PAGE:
Examples (correct)
Are your fingers crossed for the return of good weather?
I’ll cross my fingers that it stops raining.

Grammar Tip – Proper Adjectives

Pam’s question: “What is a proper adjective and should you capitalize it?”

BizWritingTip response: A proper adjective is a word derived from a proper noun. For example, Canadian and American are proper adjectives because they are derived from the proper nouns Canada and America. Proper adjectives are always capitalized.

Examples
I love Italian desserts. (Italy)
We are going to see a Shakespearean play. (Shakespeare)
He employs Machiavellian tactics. (Machiavelli)

Note: In some cases, the suffix (end of the word) does not change when it becomes a proper adjective. You still capitalize the word.

Examples
I like to play Texas poker. (Texas is a proper adjective.)
She is a recognized Hollywood star. (Hollywood is a proper adjective.)

Writing Style – Capitalization

Pam’s question: “Please provide a simple explanation on when federal should be capitalized and when it shouldn’t. The question applies to other modifiers like state or national.”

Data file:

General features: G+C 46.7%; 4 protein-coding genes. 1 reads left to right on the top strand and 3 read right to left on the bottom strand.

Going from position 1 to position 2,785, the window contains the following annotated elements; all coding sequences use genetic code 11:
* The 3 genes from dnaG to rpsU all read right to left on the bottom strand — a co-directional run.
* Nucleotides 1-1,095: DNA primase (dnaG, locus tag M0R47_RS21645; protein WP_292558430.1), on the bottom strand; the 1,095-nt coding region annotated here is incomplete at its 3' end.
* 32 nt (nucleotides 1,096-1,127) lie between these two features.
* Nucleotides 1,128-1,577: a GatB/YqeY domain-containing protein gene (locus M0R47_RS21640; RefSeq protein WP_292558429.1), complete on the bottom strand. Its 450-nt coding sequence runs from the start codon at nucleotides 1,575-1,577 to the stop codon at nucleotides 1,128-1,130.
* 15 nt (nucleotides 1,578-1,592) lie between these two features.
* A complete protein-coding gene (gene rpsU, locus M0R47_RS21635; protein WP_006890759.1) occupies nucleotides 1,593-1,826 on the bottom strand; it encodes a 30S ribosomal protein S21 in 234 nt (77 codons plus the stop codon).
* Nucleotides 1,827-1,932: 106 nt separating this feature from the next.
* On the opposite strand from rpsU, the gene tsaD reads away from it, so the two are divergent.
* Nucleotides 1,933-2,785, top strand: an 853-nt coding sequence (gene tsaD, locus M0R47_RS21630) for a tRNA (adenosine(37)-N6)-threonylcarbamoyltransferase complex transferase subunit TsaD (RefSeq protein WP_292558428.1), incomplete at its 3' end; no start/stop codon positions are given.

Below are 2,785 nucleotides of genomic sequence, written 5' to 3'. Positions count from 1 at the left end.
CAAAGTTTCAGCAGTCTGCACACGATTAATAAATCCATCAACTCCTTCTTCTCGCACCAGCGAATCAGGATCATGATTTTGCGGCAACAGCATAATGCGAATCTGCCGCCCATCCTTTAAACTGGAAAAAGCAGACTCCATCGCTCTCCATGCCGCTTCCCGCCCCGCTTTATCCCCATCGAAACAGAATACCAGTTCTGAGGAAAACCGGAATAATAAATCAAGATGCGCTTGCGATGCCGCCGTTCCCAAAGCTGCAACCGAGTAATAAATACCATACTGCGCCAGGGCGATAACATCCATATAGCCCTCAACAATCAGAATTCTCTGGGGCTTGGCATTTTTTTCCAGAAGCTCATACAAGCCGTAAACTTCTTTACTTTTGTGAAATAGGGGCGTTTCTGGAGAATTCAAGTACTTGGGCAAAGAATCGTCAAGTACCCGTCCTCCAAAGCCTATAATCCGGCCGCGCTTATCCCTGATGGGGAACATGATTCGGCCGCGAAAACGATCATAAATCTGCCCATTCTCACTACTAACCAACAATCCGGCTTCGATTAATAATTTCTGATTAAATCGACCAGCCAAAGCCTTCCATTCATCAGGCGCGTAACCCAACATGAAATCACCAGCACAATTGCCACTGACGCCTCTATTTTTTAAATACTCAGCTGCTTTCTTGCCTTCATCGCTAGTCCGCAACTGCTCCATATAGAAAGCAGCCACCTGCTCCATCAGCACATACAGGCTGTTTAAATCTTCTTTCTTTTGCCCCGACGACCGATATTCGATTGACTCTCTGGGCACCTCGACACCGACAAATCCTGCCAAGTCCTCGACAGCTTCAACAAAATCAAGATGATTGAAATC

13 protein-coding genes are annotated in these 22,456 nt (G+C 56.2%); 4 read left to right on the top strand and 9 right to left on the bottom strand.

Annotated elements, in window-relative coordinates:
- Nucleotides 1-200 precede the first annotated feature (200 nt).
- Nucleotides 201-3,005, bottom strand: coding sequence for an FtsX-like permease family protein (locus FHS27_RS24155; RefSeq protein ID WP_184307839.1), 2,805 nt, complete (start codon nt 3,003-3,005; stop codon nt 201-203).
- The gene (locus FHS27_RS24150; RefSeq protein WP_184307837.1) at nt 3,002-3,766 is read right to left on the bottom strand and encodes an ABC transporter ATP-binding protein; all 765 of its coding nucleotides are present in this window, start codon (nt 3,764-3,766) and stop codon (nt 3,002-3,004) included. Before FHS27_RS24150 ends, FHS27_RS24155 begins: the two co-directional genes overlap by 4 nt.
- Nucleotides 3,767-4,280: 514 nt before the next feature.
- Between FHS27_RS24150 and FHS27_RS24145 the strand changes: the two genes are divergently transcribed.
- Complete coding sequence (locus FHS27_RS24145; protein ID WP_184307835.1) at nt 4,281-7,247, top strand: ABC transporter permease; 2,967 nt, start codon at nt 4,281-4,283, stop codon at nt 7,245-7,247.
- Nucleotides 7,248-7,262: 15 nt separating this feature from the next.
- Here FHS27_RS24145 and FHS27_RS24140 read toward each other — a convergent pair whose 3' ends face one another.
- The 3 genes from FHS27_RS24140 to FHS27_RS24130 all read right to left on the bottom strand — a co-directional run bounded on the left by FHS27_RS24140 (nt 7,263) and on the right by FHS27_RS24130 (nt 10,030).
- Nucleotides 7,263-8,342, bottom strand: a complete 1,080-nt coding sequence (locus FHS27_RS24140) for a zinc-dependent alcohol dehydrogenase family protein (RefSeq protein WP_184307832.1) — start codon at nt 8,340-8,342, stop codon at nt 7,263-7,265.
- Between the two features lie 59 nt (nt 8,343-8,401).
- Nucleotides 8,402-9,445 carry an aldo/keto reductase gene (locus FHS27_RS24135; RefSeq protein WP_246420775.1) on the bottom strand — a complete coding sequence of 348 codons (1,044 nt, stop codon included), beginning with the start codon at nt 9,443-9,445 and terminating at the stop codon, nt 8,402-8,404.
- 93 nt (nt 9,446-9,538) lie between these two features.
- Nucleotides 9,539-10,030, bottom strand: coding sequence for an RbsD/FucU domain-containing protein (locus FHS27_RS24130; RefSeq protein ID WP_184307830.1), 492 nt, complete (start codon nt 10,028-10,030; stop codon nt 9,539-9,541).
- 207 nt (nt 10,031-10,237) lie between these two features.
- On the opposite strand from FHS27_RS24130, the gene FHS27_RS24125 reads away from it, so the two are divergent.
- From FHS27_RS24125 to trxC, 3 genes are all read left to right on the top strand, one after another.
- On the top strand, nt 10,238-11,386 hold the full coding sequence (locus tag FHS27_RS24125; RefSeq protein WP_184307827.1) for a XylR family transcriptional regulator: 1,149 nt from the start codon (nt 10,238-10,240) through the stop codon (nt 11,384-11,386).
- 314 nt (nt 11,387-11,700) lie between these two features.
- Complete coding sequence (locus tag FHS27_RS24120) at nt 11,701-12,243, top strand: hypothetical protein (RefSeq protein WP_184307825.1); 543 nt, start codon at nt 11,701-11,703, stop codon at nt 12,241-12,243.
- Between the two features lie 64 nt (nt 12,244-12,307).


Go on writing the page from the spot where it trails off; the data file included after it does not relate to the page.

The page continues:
BizWritingTip response: Years ago, when in doubt you were told to capitalize a word. Now the guideline is when in doubt use lowercase.

When it comes to words such as federal, state, provincial, government, or national, only capitalize the word when it is part of a proper noun. A proper noun is the official name of a person, place, or thing.

Examples
He wants a job with the federal government. (general category)
She will contact the Federal Trade Commission. (proper name)
I have worked for the Ontario government. (non-official name)
I worked for the Government of Ontario. (proper name)
Is the issue subject to federal, state, or local laws? (general categories)

Checking Your Grammar Knowledge

Rob’s question: I believe my grammar is fairly good. Is there a way I can check if I am as good as I think?”

BizWritingTip response: I am impressed with your interest. Too many writers weaken their professional image through poor grammar. I even had a workshop participant tell me recently that he did not bother with grammar for internal emails as it didn’t matter.

But if managers see sloppy writing in documents sent to them, they automatically assume the writer uses the same style for the public, customers, and clients. This does not go over well – particularly if an organization prides itself in being a leader in its field.

If you want to check your grammar knowledge, try the exercises on these three sites: